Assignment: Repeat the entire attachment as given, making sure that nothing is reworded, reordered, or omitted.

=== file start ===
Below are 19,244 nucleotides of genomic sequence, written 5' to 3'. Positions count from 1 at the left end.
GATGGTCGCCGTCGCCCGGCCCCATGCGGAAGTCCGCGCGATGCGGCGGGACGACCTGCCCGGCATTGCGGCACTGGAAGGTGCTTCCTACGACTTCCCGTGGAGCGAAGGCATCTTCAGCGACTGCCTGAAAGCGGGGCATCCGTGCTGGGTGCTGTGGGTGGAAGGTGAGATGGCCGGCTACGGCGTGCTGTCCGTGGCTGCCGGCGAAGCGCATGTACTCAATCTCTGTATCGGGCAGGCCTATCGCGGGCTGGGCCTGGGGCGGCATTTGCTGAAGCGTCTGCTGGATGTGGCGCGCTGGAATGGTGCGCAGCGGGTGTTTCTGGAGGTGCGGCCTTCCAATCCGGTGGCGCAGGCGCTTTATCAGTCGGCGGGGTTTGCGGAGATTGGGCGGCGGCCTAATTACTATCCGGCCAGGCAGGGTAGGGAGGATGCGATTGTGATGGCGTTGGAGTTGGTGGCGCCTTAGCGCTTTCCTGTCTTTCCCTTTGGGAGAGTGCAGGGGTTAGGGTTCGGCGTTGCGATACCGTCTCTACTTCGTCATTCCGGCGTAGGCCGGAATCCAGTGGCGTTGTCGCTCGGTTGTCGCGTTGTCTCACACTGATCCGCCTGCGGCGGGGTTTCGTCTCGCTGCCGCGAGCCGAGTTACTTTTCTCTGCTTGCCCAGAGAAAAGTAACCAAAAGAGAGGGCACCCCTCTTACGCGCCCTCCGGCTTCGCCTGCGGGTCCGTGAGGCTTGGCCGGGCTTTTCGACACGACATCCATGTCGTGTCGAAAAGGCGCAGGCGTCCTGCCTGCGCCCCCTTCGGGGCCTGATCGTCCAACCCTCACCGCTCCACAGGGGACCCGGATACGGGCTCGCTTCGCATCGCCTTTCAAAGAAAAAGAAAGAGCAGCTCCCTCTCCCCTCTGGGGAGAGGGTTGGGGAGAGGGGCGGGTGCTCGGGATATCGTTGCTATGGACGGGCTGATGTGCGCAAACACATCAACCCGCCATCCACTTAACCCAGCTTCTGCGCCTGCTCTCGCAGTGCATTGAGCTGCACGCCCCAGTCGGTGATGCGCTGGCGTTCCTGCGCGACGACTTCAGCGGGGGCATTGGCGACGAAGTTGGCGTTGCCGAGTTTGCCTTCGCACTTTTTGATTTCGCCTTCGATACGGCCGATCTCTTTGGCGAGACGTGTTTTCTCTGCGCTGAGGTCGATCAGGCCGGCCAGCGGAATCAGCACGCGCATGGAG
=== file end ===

Below are 19,244 nucleotides of genomic sequence, written 5' to 3'. Positions count from 1 at the left end.
GATGGTCGCCGTCGCCCGGCCCCATGCGGAAGTCCGCGCGATGCGGCGGGACGACCTGCCCGGCATTGCGGCACTGGAAGGTGCTTCCTACGACTTCCCGTGGAGCGAAGGCATCTTCAGCGACTGCCTGAAAGCGGGGCATCCGTGCTGGGTGCTGTGGGTGGAAGGTGAGATGGCCGGCTACGGCGTGCTGTCCGTGGCTGCCGGCGAAGCGCATGTACTCAATCTCTGTATCGGGCAGGCCTATCGCGGGCTGGGCCTGGGGCGGCATTTGCTGAAGCGTCTGCTGGATGTGGCGCGCTGGAATGGTGCGCAGCGGGTGTTTCTGGAGGTGCGGCCTTCCAATCCGGTGGCGCAGGCGCTTTATCAGTCGGCGGGGTTTGCGGAGATTGGGCGGCGGCCTAATTACTATCCGGCCAGGCAGGGTAGGGAGGATGCGATTGTGATGGCGTTGGAGTTGGTGGCGCCTTAGCGCTTTCCTGTCTTTCCCTTTGGGAGAGTGCAGGGGTTAGGGTTCGGCGTTGCGATACCGTCTCTACTTCGTCATTCCGGCGTAGGCCGGAATCCAGTGGCGTTGTCGCTCGGTTGTCGCGTTGTCTCACACTGATCCGCCTGCGGCGGGGTTTCGTCTCGCTGCCGCGAGCCGAGTTACTTTTCTCTGCTTGCCCAGAGAAAAGTAACCAAAAGAGAGGGCACCCCTCTTACGCGCCCTCCGGCTTCGCCTGCGGGTCCGTGAGGCTTGGCCGGGCTTTTCGACACGACATCCATGTCGTGTCGAAAAGGCGCAGGCGTCCTGCCTGCGCCCCCTTCGGGGCCTGATCGTCCAACCCTCACCGCTCCACAGGGGACCCGGATACGGGCTCGCTTCGCATCGCCTTTCAAAGAAAAAGAAAGAGCAGCTCCCTCTCCCCTCTGGGGAGAGGGTTGGGGAGAGGGGCGGGTGCTCGGGATATCGTTGCTATGGACGGGCTGATGTGCGCAAACACATCAACCCGCCATCCACTTAACCCAGCTTCTGCGCCTGCTCTCGCAGTGCATTGAGCTGCACGCCCCAGTCGGTGATGCGCTGGCGTTCCTGCGCGACGACTTCAGCGGGGGCATTGGCGACGAAGTTGGCGTTGCCGAGTTTGCCTTCGCACTTTTTGATTTCGCCTTCGATACGGCCGATCTCTTTGGCGAGACGTGTTTTCTCTGCGCTGAGGTCGATCAGGCCGGCCAGCGGAATCAGCACGCGCATGGAG